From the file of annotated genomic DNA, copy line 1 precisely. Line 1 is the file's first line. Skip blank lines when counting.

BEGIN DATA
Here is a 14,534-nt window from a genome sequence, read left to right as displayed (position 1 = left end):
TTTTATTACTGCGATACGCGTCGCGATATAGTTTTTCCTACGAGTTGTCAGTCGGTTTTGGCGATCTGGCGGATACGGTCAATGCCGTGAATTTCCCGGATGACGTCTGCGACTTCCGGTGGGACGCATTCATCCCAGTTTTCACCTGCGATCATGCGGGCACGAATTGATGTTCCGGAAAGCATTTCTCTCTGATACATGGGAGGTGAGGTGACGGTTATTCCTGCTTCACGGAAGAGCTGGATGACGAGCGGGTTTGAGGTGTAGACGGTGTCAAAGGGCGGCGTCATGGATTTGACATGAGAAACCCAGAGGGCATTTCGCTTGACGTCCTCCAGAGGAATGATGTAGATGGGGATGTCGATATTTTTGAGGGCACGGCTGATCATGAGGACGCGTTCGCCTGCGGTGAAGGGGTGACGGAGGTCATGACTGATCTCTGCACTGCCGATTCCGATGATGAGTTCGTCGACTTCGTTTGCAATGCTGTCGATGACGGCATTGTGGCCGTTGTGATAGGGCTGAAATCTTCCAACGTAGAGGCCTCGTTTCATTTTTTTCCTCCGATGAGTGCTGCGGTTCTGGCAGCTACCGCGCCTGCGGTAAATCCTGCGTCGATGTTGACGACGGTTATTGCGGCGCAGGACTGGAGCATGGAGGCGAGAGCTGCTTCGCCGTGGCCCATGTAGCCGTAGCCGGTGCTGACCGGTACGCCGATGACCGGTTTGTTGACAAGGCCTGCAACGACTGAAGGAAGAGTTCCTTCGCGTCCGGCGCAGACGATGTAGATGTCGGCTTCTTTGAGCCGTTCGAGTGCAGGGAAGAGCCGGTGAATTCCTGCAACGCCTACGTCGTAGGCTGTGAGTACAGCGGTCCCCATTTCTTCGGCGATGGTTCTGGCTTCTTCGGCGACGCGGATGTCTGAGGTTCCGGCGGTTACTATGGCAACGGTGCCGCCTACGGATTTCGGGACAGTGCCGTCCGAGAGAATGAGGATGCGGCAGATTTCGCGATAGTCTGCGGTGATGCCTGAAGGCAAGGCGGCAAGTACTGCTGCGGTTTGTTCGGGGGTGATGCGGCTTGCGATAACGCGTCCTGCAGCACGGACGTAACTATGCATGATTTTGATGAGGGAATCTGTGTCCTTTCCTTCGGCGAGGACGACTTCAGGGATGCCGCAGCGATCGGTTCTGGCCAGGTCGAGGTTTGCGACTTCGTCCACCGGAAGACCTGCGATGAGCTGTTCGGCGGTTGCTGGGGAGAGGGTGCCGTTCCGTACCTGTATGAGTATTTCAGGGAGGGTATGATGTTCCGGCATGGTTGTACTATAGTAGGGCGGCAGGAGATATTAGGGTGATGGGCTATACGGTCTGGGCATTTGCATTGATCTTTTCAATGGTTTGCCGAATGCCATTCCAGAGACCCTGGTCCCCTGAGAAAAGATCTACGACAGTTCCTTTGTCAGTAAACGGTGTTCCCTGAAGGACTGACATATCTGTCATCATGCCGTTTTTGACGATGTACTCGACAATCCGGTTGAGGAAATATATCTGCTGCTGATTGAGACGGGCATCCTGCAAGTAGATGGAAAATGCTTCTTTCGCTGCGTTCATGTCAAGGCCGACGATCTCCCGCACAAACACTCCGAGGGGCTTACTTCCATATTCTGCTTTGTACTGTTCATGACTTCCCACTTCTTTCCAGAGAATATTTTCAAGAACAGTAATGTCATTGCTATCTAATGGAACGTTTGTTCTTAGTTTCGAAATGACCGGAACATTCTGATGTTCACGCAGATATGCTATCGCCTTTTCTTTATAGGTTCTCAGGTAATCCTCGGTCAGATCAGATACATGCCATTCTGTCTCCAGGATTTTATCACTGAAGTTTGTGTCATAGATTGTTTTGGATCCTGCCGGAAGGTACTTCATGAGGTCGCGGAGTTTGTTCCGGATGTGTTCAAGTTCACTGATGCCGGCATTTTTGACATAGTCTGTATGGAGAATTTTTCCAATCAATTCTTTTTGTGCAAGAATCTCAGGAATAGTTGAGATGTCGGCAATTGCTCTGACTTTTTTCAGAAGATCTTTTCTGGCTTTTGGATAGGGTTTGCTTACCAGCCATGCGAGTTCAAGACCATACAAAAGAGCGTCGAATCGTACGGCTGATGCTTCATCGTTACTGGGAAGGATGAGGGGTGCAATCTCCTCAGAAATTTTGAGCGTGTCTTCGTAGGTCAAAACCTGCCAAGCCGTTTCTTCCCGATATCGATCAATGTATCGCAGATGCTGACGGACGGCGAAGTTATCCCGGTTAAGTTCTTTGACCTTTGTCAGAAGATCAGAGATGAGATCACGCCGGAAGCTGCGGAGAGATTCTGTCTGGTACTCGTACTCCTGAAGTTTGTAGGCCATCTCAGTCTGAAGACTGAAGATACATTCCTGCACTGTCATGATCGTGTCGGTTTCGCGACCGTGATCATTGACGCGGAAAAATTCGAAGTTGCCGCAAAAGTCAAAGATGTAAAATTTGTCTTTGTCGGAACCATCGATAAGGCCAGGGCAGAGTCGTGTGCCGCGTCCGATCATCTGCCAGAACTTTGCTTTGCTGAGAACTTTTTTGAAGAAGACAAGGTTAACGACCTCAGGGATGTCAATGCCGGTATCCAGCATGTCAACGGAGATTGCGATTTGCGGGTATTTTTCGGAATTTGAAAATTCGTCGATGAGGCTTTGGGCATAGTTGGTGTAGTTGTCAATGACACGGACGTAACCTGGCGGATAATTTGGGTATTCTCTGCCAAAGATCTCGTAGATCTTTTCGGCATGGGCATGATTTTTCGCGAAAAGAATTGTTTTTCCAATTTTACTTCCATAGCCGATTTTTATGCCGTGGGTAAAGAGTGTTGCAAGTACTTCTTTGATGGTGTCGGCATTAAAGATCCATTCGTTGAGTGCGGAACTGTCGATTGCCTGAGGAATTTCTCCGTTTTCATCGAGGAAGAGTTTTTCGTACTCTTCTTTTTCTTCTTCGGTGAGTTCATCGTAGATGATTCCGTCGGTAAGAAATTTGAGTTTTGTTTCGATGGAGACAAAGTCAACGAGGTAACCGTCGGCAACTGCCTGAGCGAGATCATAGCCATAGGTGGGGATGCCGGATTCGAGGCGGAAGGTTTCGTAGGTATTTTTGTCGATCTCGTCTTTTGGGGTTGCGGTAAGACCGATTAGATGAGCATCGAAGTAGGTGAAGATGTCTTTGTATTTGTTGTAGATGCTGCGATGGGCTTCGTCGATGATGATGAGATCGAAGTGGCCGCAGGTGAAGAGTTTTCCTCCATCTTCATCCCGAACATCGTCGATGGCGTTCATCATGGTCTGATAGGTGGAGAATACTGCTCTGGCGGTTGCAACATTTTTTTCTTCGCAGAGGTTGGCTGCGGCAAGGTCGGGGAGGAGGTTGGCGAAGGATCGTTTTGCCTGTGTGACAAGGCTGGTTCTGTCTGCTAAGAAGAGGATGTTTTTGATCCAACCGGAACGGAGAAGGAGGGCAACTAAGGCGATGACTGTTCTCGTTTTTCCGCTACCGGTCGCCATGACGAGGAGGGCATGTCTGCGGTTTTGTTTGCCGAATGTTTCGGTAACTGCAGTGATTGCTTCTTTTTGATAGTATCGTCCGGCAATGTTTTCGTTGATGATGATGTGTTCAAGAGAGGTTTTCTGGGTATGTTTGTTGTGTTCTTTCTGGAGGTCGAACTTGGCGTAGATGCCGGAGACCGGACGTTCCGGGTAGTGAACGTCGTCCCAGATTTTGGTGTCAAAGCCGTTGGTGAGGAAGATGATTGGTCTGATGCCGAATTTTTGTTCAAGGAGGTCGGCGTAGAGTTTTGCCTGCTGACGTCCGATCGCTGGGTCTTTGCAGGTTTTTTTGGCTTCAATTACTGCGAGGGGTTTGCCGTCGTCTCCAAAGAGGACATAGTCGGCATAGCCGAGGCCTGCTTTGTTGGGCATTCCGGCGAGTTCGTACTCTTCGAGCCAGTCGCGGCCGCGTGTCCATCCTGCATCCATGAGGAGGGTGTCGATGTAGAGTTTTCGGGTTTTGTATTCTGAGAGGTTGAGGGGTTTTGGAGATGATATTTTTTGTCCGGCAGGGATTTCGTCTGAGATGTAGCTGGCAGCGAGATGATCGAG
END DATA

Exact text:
Here is a 14,534-nt window from a genome sequence, read left to right as displayed (position 1 = left end):